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Violence Against Sex Workers

December 29, 2021

The facts about violence against sex workers are harrowing. Amanda Ong writes, “LGBTQIA youth, especially Black and Latina trans women, are more likely both to become houseless and to become sex workers. Sex workers experience sexual violence at much higher rates. Sex workers are often arrested simply for reporting violence. The average street-sex worker is physically attacked once a month. The death rate for sex work is one of the highest of any profession.”

Undoing this complex web of violence is no small feat. As Laura LeMoon contends, violence in sex work “exists because of racism. It exists because of poverty. It exists because of capitalism. It exists because of sexism, and transphobia and whorephobia.” In other words, violence against sex workers exists because of systems of oppression. So, to end violence against sex workers—to cease its very existence—we need to dismantle these very systems of oppression.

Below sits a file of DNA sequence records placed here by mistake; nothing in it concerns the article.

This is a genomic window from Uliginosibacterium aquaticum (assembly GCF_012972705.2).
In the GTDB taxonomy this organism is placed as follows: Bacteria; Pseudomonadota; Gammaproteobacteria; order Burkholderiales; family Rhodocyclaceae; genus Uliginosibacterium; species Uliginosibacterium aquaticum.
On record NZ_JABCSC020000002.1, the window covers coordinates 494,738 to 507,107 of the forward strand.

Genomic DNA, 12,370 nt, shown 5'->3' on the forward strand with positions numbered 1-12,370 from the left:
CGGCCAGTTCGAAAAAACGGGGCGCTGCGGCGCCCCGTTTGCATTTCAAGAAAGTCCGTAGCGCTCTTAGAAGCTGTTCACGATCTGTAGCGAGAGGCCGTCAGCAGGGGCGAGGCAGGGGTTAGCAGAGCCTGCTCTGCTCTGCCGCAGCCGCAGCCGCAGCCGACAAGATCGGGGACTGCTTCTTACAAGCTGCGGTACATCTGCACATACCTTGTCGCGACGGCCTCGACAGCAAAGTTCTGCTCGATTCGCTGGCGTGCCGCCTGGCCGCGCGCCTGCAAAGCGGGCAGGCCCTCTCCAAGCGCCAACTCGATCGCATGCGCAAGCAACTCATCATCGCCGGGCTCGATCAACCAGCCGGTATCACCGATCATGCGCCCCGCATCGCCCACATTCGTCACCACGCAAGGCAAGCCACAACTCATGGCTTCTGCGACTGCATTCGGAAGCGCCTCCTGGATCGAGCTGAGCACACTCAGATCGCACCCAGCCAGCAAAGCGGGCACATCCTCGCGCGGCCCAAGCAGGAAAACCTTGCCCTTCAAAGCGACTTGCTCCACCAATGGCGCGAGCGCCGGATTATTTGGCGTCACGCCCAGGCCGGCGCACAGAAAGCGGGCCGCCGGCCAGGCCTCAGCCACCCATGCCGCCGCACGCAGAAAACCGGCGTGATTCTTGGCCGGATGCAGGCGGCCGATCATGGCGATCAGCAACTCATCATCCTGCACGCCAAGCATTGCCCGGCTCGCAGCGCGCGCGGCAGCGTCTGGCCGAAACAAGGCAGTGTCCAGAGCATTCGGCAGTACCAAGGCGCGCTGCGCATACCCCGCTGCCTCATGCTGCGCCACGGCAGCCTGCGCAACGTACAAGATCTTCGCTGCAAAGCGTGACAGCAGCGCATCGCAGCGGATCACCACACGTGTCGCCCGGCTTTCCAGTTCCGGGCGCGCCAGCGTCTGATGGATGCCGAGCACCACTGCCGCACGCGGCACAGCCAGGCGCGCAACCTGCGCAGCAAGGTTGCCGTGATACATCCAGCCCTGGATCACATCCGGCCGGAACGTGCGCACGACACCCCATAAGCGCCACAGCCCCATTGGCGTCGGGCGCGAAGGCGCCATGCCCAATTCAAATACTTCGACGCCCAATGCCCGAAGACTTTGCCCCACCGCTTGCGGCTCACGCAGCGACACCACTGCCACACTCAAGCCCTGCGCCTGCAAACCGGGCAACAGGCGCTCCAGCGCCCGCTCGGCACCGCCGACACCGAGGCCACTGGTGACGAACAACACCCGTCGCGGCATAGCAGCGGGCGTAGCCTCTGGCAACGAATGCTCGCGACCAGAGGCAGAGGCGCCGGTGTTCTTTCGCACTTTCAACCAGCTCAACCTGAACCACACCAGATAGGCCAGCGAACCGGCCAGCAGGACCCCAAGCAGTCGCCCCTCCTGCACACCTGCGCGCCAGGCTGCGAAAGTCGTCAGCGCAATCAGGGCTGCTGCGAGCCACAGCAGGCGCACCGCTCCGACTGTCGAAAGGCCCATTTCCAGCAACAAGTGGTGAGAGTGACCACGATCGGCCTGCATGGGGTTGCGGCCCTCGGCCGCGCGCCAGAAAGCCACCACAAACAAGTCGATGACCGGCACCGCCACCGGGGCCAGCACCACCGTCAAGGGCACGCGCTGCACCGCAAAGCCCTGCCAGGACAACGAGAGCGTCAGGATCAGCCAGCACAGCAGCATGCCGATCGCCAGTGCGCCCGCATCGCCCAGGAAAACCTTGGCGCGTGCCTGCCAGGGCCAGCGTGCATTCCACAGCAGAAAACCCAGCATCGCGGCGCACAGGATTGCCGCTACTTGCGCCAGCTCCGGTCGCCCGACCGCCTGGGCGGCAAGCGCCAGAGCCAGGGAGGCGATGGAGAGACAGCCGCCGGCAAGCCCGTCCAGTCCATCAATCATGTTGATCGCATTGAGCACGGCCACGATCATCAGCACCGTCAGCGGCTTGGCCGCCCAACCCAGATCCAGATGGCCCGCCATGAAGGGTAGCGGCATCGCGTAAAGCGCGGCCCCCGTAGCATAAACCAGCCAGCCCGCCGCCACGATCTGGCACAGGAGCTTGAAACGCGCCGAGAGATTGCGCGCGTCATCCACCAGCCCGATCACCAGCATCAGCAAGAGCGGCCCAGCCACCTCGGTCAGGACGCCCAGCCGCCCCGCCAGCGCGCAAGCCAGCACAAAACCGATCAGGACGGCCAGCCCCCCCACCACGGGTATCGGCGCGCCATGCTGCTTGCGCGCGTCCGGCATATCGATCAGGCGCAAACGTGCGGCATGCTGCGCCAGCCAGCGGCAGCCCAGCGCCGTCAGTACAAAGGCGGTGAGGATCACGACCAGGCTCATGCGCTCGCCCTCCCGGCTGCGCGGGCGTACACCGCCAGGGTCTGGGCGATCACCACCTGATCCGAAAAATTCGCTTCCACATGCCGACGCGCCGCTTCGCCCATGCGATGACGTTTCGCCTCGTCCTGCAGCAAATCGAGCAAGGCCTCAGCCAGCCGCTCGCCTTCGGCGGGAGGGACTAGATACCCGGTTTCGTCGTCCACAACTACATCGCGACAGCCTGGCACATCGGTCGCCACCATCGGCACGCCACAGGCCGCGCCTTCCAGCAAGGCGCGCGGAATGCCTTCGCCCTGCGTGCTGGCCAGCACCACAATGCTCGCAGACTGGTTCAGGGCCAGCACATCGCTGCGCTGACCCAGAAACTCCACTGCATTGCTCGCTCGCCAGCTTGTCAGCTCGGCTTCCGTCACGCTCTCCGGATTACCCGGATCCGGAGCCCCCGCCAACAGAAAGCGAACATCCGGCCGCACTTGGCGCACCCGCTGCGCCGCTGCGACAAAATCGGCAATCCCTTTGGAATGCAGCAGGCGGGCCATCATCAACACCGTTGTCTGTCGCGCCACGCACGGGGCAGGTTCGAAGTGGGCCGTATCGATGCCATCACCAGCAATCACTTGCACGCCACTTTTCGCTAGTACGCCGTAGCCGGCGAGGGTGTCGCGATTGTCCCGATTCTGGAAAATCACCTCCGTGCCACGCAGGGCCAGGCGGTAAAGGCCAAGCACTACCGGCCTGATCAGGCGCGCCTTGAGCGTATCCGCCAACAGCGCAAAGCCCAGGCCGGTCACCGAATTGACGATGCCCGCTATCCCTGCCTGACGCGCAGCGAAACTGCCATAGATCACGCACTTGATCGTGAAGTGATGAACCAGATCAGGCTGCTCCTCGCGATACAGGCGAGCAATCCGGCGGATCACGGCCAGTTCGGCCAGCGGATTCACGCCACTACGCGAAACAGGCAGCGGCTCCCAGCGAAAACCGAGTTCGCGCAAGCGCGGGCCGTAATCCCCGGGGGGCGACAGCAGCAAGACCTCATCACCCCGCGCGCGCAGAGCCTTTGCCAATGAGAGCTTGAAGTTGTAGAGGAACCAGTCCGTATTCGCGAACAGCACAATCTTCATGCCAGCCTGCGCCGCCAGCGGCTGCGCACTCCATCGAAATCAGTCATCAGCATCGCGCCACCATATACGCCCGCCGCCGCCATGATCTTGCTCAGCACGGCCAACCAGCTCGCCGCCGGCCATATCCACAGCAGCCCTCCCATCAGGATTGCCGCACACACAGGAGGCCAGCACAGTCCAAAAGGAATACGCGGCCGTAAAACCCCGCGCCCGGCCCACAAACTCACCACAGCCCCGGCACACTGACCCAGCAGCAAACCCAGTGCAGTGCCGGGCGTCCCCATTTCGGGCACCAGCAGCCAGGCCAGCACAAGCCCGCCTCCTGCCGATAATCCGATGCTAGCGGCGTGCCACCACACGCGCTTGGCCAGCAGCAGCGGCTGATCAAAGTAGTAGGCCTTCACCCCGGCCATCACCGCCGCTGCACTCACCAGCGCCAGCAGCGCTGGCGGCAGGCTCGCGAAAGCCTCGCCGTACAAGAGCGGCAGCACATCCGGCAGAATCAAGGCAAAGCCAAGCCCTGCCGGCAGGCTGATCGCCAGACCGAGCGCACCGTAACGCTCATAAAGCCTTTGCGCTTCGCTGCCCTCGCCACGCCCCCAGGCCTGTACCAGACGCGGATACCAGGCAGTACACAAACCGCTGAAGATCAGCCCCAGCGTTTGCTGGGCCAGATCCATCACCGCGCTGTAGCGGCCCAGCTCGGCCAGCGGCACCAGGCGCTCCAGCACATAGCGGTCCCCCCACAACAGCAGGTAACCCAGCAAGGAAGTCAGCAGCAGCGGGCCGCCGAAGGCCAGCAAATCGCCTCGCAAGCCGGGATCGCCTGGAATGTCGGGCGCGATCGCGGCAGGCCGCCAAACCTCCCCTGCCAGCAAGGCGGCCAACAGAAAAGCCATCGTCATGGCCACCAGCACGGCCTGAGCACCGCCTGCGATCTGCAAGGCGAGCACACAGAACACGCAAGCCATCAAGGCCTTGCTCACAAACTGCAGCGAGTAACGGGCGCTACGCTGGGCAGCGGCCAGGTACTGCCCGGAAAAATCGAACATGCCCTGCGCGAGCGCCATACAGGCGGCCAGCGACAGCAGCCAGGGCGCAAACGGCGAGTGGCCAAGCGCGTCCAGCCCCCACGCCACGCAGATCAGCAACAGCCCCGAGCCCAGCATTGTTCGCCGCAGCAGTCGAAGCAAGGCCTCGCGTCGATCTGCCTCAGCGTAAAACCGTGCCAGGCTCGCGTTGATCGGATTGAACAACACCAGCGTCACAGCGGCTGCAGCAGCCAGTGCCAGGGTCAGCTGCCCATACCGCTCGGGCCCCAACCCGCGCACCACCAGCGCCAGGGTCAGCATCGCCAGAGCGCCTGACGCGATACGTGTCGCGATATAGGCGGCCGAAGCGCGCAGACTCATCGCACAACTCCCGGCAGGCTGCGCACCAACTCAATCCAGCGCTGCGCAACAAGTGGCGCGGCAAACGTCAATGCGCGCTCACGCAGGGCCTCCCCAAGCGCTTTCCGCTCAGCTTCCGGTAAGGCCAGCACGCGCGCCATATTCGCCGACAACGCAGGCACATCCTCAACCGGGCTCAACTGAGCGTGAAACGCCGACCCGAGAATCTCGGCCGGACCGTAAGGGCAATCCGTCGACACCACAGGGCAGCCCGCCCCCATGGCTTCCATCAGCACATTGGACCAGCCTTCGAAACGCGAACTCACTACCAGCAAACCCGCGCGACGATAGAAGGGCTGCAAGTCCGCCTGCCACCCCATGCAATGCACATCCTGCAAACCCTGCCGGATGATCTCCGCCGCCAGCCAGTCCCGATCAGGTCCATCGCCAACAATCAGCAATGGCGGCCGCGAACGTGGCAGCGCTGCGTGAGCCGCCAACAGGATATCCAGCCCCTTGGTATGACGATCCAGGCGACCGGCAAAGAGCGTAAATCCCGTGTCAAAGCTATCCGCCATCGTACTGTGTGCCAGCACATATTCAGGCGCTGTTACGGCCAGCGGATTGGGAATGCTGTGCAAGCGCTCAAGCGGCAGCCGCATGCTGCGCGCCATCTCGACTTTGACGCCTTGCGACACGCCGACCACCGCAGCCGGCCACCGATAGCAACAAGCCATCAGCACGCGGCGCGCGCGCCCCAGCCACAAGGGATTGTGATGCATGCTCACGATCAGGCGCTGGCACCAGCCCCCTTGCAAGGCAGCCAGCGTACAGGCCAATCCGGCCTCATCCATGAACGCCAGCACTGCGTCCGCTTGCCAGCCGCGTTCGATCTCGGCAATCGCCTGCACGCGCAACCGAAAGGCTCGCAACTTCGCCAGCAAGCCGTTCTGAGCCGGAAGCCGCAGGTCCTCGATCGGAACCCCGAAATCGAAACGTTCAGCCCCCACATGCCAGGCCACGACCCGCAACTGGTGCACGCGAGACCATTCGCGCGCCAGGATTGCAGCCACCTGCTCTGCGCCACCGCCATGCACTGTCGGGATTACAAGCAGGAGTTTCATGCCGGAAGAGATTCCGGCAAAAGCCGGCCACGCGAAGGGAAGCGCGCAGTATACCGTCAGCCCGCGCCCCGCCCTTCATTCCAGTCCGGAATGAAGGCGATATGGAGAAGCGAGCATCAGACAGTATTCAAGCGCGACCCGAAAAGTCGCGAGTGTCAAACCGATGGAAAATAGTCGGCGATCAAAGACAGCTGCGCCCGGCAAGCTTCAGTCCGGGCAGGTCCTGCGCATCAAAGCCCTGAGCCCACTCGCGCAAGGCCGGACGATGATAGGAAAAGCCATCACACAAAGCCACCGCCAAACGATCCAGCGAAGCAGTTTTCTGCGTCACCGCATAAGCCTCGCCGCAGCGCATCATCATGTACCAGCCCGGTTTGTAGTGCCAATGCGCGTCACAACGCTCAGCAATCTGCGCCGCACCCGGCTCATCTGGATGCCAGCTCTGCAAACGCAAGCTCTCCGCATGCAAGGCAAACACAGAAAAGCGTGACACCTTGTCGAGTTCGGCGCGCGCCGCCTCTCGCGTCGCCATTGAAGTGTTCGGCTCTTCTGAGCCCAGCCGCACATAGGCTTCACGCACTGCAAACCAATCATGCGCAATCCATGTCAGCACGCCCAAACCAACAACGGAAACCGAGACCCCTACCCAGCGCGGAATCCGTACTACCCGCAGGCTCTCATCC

As we build toward that radical change, sex workers and advocates have relentlessly proposed a way to make the work safer: decriminalize it!. Now! And if that in itself seems like a radical, unthinkable thing, LeMoon notes that other work “can be extremely dangerous as well: farming, deep sea fishing, mining, to name a few. We don’t outlaw this work; quite the opposite: We continually push to make it safer and less dangerous.” Decriminalizing sex work will do just that: it will make the profession safer and less dangerous.

Every day, we at the Woodhull Freedom Foundation dedicate ourselves to fully decriminalizing sex work. We know that the fight for our fundamental human right to sexual freedom is a fight for sex worker liberation. It is a fight for a world where sex workers do not experience violence.

photo of a protester

Photo of a person wearing a surgical face mask with blond hair wearing a white shirt with a sign that reads "Sex work is work. My body is my business." (Erik McGregor/Getty Images)

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